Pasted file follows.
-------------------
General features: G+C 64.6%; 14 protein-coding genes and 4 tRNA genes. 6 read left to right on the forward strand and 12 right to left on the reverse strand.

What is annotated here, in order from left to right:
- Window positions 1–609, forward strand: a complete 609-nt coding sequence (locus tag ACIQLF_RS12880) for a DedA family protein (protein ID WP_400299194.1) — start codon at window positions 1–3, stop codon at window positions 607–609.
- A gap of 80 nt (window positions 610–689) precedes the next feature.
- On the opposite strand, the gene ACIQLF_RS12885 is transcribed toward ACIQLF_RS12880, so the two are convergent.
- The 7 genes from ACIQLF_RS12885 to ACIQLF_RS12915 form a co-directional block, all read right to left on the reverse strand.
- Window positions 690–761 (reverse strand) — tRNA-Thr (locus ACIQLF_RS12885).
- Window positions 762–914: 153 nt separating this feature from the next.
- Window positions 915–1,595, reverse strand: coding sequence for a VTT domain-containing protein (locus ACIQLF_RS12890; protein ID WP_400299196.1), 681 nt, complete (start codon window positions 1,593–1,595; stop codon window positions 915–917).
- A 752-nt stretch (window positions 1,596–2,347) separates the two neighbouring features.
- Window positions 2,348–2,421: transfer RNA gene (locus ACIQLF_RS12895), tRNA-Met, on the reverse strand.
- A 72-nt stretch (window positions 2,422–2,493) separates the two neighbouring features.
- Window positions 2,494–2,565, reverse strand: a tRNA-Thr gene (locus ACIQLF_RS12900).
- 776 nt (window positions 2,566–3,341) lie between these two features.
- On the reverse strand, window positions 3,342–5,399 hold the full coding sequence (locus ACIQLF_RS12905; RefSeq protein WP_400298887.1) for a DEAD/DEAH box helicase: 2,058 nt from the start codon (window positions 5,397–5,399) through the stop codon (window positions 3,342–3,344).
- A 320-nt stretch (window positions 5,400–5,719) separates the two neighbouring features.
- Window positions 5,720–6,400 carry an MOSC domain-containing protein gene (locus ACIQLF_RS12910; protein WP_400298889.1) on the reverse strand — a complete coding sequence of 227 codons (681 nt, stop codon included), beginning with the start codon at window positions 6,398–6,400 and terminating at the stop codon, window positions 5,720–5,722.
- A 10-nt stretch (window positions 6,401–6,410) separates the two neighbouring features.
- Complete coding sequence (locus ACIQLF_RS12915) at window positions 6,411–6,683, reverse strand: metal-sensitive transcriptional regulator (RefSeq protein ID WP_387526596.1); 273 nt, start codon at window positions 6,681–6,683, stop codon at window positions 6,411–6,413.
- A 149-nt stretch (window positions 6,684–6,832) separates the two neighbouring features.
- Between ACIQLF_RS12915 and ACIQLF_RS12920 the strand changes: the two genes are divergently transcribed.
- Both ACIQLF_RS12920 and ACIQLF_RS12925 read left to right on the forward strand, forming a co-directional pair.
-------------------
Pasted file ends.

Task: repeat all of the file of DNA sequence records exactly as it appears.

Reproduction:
General features: G+C 64.6%; 14 protein-coding genes and 4 tRNA genes. 6 read left to right on the forward strand and 12 right to left on the reverse strand.

What is annotated here, in order from left to right:
- Window positions 1–609, forward strand: a complete 609-nt coding sequence (locus tag ACIQLF_RS12880) for a DedA family protein (protein ID WP_400299194.1) — start codon at window positions 1–3, stop codon at window positions 607–609.
- A gap of 80 nt (window positions 610–689) precedes the next feature.
- On the opposite strand, the gene ACIQLF_RS12885 is transcribed toward ACIQLF_RS12880, so the two are convergent.
- The 7 genes from ACIQLF_RS12885 to ACIQLF_RS12915 form a co-directional block, all read right to left on the reverse strand.
- Window positions 690–761 (reverse strand) — tRNA-Thr (locus ACIQLF_RS12885).
- Window positions 762–914: 153 nt separating this feature from the next.
- Window positions 915–1,595, reverse strand: coding sequence for a VTT domain-containing protein (locus ACIQLF_RS12890; protein ID WP_400299196.1), 681 nt, complete (start codon window positions 1,593–1,595; stop codon window positions 915–917).
- A 752-nt stretch (window positions 1,596–2,347) separates the two neighbouring features.
- Window positions 2,348–2,421: transfer RNA gene (locus ACIQLF_RS12895), tRNA-Met, on the reverse strand.
- A 72-nt stretch (window positions 2,422–2,493) separates the two neighbouring features.
- Window positions 2,494–2,565, reverse strand: a tRNA-Thr gene (locus ACIQLF_RS12900).
- 776 nt (window positions 2,566–3,341) lie between these two features.
- On the reverse strand, window positions 3,342–5,399 hold the full coding sequence (locus ACIQLF_RS12905; RefSeq protein WP_400298887.1) for a DEAD/DEAH box helicase: 2,058 nt from the start codon (window positions 5,397–5,399) through the stop codon (window positions 3,342–3,344).
- A 320-nt stretch (window positions 5,400–5,719) separates the two neighbouring features.
- Window positions 5,720–6,400 carry an MOSC domain-containing protein gene (locus ACIQLF_RS12910; protein WP_400298889.1) on the reverse strand — a complete coding sequence of 227 codons (681 nt, stop codon included), beginning with the start codon at window positions 6,398–6,400 and terminating at the stop codon, window positions 5,720–5,722.
- A 10-nt stretch (window positions 6,401–6,410) separates the two neighbouring features.
- Complete coding sequence (locus ACIQLF_RS12915) at window positions 6,411–6,683, reverse strand: metal-sensitive transcriptional regulator (RefSeq protein ID WP_387526596.1); 273 nt, start codon at window positions 6,681–6,683, stop codon at window positions 6,411–6,413.
- A 149-nt stretch (window positions 6,684–6,832) separates the two neighbouring features.
- Between ACIQLF_RS12915 and ACIQLF_RS12920 the strand changes: the two genes are divergently transcribed.
- Both ACIQLF_RS12920 and ACIQLF_RS12925 read left to right on the forward strand, forming a co-directional pair.